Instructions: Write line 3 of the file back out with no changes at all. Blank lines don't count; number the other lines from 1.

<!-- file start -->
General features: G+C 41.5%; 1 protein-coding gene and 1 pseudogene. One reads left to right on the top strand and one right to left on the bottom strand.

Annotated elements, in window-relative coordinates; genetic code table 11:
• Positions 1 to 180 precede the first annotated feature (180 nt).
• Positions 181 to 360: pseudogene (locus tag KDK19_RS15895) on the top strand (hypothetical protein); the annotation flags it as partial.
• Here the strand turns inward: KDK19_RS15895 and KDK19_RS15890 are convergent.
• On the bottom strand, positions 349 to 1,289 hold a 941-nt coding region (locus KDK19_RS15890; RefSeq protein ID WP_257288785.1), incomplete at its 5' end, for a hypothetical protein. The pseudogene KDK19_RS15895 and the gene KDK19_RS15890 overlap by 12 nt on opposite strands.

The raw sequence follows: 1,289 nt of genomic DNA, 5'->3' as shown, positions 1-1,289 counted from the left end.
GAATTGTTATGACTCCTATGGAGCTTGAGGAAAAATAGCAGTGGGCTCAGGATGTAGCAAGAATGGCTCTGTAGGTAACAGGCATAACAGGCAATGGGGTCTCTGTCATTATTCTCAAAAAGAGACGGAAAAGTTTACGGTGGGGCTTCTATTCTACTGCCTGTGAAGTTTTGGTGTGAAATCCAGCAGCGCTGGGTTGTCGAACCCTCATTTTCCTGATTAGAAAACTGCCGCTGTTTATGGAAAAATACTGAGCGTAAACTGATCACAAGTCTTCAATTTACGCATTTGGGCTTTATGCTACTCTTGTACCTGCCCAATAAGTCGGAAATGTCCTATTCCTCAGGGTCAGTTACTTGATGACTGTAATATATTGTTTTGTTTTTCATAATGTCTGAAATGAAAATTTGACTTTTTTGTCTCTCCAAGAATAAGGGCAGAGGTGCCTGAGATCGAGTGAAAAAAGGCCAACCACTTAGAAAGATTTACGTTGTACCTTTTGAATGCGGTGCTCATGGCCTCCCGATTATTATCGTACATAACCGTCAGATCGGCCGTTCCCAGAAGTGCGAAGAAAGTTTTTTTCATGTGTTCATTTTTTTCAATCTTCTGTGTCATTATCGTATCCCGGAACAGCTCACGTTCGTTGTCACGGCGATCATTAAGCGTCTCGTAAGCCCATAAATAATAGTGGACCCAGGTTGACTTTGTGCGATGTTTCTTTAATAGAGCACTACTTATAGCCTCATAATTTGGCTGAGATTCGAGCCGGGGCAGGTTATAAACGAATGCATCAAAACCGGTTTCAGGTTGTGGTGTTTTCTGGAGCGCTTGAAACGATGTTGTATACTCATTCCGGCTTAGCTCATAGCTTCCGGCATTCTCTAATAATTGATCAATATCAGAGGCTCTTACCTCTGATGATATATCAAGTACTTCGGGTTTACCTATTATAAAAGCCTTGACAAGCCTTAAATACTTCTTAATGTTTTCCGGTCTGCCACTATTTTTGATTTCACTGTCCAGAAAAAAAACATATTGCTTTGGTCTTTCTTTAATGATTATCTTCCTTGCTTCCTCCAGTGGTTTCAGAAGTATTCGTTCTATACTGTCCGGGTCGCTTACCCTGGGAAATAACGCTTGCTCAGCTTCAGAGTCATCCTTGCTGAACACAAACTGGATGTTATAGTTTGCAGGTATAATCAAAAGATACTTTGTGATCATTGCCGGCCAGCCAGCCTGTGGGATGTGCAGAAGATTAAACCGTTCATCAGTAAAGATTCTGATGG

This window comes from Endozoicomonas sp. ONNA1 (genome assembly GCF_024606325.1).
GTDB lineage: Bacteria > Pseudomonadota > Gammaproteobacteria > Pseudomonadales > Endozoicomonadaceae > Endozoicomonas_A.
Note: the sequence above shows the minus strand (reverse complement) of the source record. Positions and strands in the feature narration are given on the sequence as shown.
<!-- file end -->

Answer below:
• Positions 1 to 180 precede the first annotated feature (180 nt).